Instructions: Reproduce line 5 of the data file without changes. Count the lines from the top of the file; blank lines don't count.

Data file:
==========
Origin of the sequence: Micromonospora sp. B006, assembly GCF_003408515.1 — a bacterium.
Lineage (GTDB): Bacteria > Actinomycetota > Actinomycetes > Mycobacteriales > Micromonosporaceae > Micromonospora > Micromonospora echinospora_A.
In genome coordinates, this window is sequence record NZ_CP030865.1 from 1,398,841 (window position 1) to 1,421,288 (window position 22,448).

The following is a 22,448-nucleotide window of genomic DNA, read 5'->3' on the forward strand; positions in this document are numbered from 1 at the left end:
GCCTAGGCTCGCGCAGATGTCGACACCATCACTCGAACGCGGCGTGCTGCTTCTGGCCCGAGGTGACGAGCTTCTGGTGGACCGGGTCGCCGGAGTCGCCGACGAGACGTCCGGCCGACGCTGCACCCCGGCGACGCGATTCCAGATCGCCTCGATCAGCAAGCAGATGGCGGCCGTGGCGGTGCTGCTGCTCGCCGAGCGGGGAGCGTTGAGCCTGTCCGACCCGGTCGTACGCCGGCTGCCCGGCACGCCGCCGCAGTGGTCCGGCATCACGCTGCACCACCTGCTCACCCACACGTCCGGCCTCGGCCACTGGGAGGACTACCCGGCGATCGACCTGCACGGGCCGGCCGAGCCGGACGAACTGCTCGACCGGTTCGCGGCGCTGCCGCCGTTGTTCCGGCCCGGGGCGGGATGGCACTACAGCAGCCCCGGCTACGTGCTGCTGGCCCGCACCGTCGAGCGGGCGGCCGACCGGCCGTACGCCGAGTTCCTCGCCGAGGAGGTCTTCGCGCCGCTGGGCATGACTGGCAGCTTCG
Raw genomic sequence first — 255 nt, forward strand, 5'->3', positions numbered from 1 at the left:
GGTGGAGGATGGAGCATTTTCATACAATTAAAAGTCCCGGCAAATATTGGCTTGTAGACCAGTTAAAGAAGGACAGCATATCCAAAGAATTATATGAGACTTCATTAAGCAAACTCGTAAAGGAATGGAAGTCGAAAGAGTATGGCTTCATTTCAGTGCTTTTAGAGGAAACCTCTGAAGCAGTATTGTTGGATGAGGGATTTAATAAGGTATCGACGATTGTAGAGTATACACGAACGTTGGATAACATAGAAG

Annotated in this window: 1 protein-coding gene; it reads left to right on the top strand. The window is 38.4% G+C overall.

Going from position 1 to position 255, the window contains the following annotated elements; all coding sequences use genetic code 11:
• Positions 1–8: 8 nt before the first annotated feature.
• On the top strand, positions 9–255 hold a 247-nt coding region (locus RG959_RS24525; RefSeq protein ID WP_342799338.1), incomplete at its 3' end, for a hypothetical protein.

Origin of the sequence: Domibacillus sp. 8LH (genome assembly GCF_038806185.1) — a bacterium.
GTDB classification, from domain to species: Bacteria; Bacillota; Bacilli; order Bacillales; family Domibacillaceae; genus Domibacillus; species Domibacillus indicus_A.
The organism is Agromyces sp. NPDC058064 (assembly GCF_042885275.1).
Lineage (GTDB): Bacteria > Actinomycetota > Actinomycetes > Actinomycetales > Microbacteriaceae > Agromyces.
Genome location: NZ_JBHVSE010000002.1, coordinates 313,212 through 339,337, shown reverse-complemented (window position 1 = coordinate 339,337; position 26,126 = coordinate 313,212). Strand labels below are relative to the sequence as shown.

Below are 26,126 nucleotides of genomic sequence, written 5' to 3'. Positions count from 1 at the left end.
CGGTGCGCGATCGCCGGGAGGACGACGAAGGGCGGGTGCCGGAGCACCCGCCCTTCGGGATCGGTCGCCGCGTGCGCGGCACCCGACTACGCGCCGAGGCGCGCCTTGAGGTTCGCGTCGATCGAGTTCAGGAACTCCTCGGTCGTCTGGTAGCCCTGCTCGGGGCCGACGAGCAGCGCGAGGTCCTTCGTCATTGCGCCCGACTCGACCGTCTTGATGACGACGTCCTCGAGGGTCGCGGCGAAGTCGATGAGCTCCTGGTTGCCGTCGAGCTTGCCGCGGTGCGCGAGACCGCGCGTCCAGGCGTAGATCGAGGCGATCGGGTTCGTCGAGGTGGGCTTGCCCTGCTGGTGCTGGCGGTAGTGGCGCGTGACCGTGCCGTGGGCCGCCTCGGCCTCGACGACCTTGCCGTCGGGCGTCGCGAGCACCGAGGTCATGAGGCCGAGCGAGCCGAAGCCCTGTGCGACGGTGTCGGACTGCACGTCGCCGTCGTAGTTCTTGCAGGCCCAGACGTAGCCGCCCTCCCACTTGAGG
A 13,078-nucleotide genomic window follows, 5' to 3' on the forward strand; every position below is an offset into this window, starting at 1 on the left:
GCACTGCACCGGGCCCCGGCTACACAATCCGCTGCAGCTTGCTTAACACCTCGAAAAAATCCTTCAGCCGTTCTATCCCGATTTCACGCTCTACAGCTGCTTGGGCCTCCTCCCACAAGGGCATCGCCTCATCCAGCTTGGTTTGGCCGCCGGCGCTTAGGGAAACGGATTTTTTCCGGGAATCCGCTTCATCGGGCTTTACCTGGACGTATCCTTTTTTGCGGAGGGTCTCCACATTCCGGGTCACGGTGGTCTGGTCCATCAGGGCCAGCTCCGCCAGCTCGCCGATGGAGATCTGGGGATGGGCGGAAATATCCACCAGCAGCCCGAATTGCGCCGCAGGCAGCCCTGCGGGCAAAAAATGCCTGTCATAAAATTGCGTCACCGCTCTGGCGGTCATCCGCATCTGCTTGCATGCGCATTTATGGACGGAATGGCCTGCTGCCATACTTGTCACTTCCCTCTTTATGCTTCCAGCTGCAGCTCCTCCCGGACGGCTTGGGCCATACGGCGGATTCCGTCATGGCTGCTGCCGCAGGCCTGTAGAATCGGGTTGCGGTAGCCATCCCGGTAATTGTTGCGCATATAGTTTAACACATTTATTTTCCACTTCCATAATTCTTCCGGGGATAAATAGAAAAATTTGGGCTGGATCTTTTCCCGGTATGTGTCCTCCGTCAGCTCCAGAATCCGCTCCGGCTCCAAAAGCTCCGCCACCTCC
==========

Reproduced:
GCCTAGGCTCGCGCAGATGTCGACACCATCACTCGAACGCGGCGTGCTGCTTCTGGCCCGAGGTGACGAGCTTCTGGTGGACCGGGTCGCCGGAGTCGCCGACGAGACGTCCGGCCGACGCTGCACCCCGGCGACGCGATTCCAGATCGCCTCGATCAGCAAGCAGATGGCGGCCGTGGCGGTGCTGCTGCTCGCCGAGCGGGGAGCGTTGAGCCTGTCCGACCCGGTCGTACGCCGGCTGCCCGGCACGCCGCCGCAGTGGTCCGGCATCACGCTGCACCACCTGCTCACCCACACGTCCGGCCTCGGCCACTGGGAGGACTACCCGGCGATCGACCTGCACGGGCCGGCCGAGCCGGACGAACTGCTCGACCGGTTCGCGGCGCTGCCGCCGTTGTTCCGGCCCGGGGCGGGATGGCACTACAGCAGCCCCGGCTACGTGCTGCTGGCCCGCACCGTCGAGCGGGCGGCCGACCGGCCGTACGCCGAGTTCCTCGCCGAGGAGGTCTTCGCGCCGCTGGGCATGACTGGCAGCTTCG